STORY BY ERIC DEUTZ
Anyone who’s seen Animal Kingdom or Warrior knows that Joel Edgerton has been one of the cinema world’s better-kept secrets for some time now.
Having established himself as both an actor and screenwriter (The Rover), Edgerton wears both those hats and one more – director – in his newest film, The Gift. What results is a smart, slow-burning thriller that finds its greatest success in that which is the pitfall of most scary movies of the 21st century – how real it all feels.
Simon and Robyn (played by Jason Bateman and Rebecca Hall) are a young couple looking to leave their past behind. While settling into their new home and neighborhood, they are approached by Gordo (Edgerton), Simon’s generous but socially awkward old high school who seems to think their friendship is closer than Simon recalls.
When Simon tells Gordo to back off, the housewarming gifts Gordo continues to deliver start to take a darker turn.
As more and more is revealed about Simon and Gordo’s past, the line between good and bad begins to blur like the black and white static of Simon’s television set, and everyone involved learns that ghosts of the past, no matter how well-buried, will always find a way to put themselves to rest.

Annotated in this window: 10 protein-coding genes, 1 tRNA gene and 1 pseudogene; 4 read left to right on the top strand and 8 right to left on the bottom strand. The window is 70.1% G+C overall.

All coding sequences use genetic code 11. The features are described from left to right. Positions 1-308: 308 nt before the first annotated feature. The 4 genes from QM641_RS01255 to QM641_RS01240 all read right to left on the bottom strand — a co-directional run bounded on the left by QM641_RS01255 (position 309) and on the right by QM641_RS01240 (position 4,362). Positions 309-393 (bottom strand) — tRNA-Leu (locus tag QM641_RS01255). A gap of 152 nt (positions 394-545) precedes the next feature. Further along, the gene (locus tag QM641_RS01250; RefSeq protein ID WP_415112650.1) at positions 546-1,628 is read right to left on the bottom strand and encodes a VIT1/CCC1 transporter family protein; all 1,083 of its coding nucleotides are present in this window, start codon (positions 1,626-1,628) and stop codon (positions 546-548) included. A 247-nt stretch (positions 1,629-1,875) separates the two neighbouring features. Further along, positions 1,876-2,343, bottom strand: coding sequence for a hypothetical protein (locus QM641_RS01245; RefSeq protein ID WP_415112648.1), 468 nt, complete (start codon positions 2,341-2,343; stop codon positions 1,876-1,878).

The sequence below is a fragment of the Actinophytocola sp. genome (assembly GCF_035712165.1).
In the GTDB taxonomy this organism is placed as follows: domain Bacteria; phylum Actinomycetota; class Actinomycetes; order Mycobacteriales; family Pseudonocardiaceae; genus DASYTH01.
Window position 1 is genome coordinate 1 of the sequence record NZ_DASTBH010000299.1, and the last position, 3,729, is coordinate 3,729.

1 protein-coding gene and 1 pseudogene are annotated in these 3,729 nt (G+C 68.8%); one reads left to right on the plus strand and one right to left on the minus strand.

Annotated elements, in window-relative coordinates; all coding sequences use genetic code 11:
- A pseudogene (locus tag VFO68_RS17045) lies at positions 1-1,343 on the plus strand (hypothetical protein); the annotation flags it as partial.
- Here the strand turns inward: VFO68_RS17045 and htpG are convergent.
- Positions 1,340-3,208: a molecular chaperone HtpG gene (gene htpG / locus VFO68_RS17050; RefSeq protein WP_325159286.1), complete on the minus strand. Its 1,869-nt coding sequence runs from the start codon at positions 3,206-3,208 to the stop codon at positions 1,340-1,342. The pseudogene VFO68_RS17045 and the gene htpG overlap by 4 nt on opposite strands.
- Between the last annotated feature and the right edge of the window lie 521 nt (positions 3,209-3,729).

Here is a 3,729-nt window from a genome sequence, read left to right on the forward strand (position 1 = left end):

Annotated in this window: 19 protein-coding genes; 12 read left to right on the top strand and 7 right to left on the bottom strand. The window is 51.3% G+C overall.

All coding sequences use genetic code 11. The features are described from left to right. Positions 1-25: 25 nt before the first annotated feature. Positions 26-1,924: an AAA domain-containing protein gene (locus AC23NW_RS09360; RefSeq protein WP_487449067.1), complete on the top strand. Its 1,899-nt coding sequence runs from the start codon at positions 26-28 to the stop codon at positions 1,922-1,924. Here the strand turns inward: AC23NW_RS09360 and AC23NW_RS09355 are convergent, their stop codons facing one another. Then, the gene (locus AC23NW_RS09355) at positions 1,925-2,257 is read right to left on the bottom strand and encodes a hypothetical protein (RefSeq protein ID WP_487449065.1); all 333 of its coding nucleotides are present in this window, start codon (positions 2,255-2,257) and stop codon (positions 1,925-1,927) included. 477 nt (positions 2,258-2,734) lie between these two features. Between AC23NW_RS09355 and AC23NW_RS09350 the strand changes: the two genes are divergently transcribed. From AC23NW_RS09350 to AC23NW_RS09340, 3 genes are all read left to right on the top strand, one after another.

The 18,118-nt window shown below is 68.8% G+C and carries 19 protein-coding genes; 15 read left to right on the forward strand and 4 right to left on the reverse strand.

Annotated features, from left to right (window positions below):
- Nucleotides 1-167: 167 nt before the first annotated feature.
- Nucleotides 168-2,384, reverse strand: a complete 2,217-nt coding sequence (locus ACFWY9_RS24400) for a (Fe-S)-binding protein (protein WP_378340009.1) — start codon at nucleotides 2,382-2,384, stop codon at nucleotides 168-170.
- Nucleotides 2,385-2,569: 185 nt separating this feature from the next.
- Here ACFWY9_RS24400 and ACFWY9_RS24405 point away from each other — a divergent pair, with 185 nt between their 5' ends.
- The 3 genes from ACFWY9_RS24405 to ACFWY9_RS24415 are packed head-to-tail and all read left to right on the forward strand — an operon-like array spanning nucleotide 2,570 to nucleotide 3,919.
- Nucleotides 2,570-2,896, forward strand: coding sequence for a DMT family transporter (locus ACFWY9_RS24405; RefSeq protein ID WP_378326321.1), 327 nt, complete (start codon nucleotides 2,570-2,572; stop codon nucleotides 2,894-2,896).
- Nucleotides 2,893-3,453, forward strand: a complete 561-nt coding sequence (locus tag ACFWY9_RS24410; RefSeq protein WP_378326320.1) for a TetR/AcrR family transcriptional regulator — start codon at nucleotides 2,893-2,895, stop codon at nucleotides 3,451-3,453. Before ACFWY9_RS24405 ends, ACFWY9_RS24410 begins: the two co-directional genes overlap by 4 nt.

The Gift picks its moments well – it has several well-timed jump scares, several jaw-dropping reveals, and individual moments where you both hate and love the characters.
Rebecca Hall gives what is at times a terrifyingly paranoid performance as the one caught in the middle of a fight she knows nothing about.
Bateman, perhaps not making the transition from comedy to drama quite as seamlessly as fellow comics Jim Carrey or Steve Carell have, reaches emotional depths unxpected from those who only know him from fare such as Horrible Bosses.
But the real star of the night is Edgerton – his directing feels as slow, subtle, and mysterious as his assured performance, which is why this film works as it does.
The lights will come down, and you’ll be left hanging onto your seat, realizing the very power that the audience member sitting next to you can have over your life, should they choose to take advantage of it.
Even if the final payoff isn’t quite as satisfying as it might have been, it is still a lesson that deserves to be learned, making this film one ride you’ll want to take.